Why colleges tolerate fraternities

Why colleges tolerate fraternities

September 15, 2019 100 By Ronny Jaskolski


“Toga Toga Toga!” Let’s be honest. Aren’t fraternities overrated? “TOGA! TOGA!” “Toga! Toga! Toga!” So, let’s take a look at the fraternities
that really fit the word “frats.” We’ll leave out the explicitly ethnic, religious,
and academic fraternities, and we’ll try to remember that every fraternity at every
college is different. Still, you know the stereotype. It’s the type of place that chants “Nerds! Nerds! Nerds!”…like, a lot cooler than that. “Nerds! Nerds! Nerds! Nerds!” “Where are they?” “I think they’re talking about us.” Even when we just look at the goofy, party
side of frats, there are real negatives. Studies have shown that frats correlate with
increased binge drinking and an average .25 drop in GPA. It’s only once you look into the long history
of fraternities that you understand why Greek life became a part of college life. And why it’s unlikely to go away anytime
soon. Here’s Benjamin Franklin opening a Masonic
lodge. Fraternal organizations in the United States,
like the Freemasons, are actually key to understanding college fraternities. You know that eye on his apron kinda looks
like a mystical belly button? Early fraternity histories point to Phi Beta
Kappa as the first fraternity, founded at William & Mary in Virginia. It was an honor society, and early fraternities
were similarly academic. By 1825, three purely social fraternities
at Union College in Schenectady formed. The college system had begun. The next year, a man named William Morgan
was murdered. Morgan died mysteriously after threatening
to expose Masonic secrets. This led to an entire political party — the
anti-Masonic party — revolting against the Masons in America. It’s less about the mysterious murder than
the climate. Secret societies were a big deal, and people
were kind of afraid of them. That included adult fraternities like the
Masons, but also secret societies in colleges. Colleges preferred open celebrations of school,
like this bucolic, only slightly violent, class day from the 1850s. This 1900s issue of a Sigma Nu journal shows
consequences of anti-fraternity sentiment: Laws that banned fraternities or forced them
to operate in secret. Even successful fraternities had to find strategies
to fight this. Delta Upsilon started as an anti-secret fraternity
– a frat without secret rituals, for this reason. It seemed like frats were on the way out. So what changed? This chart and this flagpole are equally important
to understand how frats took over schools. Look at that jump from 63,000 students in
1870 to 600,000 in 1920. It’s massive. This jump in enrollment created a lot of problems
— and fraternities helped colleges solve them. Like that kid on the flagpole. College “flag rush” – where freshmen and
sophomores battled over a flag – was popular for everybody, not just frat kids. Look at those ripped clothes. Students were injured and even killed during
the scramble. The point is, college students are idiotic. Full stop. And colleges started to see Greek life as
a tool to maintain order. First, fraternities provided housing for that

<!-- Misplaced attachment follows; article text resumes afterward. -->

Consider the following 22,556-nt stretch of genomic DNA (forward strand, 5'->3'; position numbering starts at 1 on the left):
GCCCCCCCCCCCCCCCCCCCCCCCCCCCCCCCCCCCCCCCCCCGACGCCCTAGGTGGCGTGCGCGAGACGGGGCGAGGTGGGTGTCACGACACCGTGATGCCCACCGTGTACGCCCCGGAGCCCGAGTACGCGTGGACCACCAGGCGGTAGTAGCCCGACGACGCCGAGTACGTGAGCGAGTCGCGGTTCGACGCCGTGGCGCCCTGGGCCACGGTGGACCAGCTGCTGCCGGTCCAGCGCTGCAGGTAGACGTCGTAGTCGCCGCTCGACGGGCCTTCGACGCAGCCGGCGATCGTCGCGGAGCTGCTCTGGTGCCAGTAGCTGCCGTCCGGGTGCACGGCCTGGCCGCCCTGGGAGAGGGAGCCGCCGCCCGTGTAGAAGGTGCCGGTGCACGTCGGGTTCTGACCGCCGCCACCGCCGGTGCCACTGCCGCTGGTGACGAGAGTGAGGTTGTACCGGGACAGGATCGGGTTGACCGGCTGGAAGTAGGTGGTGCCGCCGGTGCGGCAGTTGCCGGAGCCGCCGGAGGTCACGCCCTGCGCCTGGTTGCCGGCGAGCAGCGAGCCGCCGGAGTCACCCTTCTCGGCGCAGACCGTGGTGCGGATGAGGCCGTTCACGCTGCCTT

rapidly swelling student population. Fraternities also provided infrastructure
for disciplining a horde of students. “Well well well.” You see scenes like these and wonder why Deans
keep fraternities around. But the administration actually brought them
back. As former frat members aged into leadership
roles, they realized that fraternities gave them somebody to yell at. “Greg, what is the worst fraternity on this
campus?” Fraternities are distributed discipline. Deans could yell at Greek leaders, who could
yell at upperclassmen, who could yell at underclassmen, instead of having to discipline that giant
section of the bar chart all by themselves. And the big reason for keeping frats around? Administrators realized that frats led to
money after college. Alumni donations from fraternity and sorority
members are higher than from other students. Students loved the university through their
fraternities — and the university had a lot of reasons to stay chained to them. That same paper that showed that fraternities increase
binge drinking? It also showed that they increase alumni income
because of the networking opportunities. That’s without even mentioning the lifelong
friendships that Greek members form. But the downsides of fraternities can be a
lot worse than what we see in the movies. It’s easy to marvel at 100 year old hazing,
but as Caitlin Flanagan wrote in The Atlantic, all that binge drinking and hazing can have
life-threatening consequences. She notes disproportionate injuries in fraternity
housing, high alcohol use, and alleged sexual assault, along with a lasting legacy of racial
discrimination. Whether fraternities are overrated depends
how you view them and how you view college students. We’re all asking the same questions as those
administrators in the 1800s. And we have to figure out if their solutions
are still the right ones today. How you view students, and maybe even all
people, changes your answer. Do frats help control the problems in college
life? Or do they create them? You might have noticed that we used the word
fraternities a lot more than sororities, and part of that is historical — for much of
their duration, sororities were actually called women’s fraternities.